|WAC / Engineering & Technology|
Tips for Taking Class Notes
Every person has a different way of taking notes. How you do it greatly helps your studying and time management skills. The following are some note taking strategies
1. Dictation-Transcription Strategy
This is literally where you write word-for-word (or close to it) what the instructor says. If you are a student who prefers writing most of the lecture, then this strategy is for you. Here you would simply take notes from the top of the page to the bottom, writing in short paragraphs the content of the lecture. If you prefer this method, it is recommended that you learn shorthand or use common abbreviations.
NOTE: It is important that when you use abbreviations now that you remember what they stand for later. This will help you save time and energy when you are reviewing your notes.
2. Outline Strategy
This method uses an outline as a template. Use headings and key words to remind you of the main points and key issues from the class lecture.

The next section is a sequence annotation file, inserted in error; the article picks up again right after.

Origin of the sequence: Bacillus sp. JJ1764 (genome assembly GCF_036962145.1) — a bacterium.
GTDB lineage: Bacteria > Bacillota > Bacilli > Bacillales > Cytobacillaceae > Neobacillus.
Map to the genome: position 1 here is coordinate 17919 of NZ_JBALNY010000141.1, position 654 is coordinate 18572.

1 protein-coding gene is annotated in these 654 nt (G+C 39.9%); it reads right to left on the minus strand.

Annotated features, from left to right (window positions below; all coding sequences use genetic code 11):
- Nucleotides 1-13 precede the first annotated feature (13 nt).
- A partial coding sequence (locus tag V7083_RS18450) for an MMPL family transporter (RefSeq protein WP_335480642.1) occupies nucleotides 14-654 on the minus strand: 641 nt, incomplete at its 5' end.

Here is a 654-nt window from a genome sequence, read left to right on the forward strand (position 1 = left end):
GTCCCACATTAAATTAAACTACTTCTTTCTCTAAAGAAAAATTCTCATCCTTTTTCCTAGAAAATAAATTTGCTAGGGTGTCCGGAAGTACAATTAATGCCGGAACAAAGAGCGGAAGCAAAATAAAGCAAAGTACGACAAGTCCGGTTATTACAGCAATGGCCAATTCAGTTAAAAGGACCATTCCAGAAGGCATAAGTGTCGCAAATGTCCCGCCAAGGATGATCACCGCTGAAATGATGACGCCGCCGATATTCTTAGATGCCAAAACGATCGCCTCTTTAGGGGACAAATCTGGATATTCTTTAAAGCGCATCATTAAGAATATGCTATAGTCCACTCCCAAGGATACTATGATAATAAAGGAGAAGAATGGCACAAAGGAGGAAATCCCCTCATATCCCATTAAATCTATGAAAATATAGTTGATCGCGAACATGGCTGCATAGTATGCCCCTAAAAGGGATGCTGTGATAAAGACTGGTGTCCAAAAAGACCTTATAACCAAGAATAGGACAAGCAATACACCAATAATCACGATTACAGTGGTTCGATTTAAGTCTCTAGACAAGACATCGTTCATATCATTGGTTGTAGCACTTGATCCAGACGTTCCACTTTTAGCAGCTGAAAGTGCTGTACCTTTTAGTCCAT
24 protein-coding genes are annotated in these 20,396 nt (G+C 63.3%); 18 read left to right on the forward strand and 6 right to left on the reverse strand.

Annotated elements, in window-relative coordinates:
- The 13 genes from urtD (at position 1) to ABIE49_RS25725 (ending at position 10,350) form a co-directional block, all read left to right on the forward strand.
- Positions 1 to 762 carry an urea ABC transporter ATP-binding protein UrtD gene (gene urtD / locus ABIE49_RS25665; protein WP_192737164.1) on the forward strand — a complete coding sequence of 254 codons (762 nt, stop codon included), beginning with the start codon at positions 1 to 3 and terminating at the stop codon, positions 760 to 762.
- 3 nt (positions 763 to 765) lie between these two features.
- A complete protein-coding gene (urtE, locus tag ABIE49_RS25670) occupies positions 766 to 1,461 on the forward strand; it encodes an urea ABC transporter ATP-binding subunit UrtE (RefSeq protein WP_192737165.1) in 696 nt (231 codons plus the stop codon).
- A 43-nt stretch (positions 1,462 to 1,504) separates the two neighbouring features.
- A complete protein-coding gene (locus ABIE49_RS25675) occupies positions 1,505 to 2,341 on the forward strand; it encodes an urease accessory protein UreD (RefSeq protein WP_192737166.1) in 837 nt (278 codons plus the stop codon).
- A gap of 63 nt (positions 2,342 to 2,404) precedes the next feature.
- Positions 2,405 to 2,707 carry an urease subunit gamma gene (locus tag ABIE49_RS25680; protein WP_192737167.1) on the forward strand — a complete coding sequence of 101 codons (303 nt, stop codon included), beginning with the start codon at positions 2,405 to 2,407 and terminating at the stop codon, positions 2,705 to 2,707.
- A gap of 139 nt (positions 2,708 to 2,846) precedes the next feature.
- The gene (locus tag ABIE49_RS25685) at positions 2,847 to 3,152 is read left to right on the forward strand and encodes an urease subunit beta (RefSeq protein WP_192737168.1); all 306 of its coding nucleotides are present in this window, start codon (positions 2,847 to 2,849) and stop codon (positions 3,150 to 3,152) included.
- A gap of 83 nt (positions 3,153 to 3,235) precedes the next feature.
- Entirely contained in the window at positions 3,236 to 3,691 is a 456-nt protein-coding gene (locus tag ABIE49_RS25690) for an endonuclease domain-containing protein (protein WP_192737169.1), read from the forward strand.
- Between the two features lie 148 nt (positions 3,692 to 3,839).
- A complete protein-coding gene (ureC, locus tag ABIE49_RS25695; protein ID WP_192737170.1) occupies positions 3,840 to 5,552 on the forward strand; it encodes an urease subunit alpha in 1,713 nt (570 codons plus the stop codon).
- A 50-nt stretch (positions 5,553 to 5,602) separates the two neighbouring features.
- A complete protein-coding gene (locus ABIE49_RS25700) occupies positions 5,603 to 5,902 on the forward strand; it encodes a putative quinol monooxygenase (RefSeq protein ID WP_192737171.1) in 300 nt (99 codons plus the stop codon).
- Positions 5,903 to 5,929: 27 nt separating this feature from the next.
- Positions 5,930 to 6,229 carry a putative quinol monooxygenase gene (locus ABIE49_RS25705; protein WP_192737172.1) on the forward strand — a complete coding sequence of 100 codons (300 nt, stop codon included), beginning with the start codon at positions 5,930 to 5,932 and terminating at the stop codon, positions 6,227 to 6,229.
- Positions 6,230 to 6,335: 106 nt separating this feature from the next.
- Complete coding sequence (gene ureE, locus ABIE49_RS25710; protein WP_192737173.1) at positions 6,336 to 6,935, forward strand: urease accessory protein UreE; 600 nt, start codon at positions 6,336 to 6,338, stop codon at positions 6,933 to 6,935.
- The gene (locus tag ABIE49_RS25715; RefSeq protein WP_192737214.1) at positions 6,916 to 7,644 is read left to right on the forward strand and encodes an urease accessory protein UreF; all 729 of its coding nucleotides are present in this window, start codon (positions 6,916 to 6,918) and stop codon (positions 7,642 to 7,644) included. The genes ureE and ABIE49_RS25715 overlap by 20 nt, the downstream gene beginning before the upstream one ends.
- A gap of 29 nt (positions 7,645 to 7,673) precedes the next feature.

Example of Outline Strategy
3. Two-Column Strategy
This note taking style divides your page into two columns with a vertical line separating the left column (one-third of the page) from the right column (two-thirds of the page). Most of the main ideas, points, and examples will be written on the right side of your page. The left side is used for writing key words, questions to assist you with better understanding the main ideas, pictures/sketches of the building, product, instrument, or item that these main ideas represent, and for adding your thoughts on the main points. Two examples of the 2-column strategy are shown below.
NOTE: Left and right column sizing should be based on amount of writing, size of sketch, and handwriting size.
Sketch from http://cityofsound.typepad.com/blog/architecture
Not sure which strategy is best for you? Try them all. Find the one that works best for you by combining strategies or editing steps to customize a technique that meets your needs.
Revised April 14, 2008 by firstname.lastname@example.org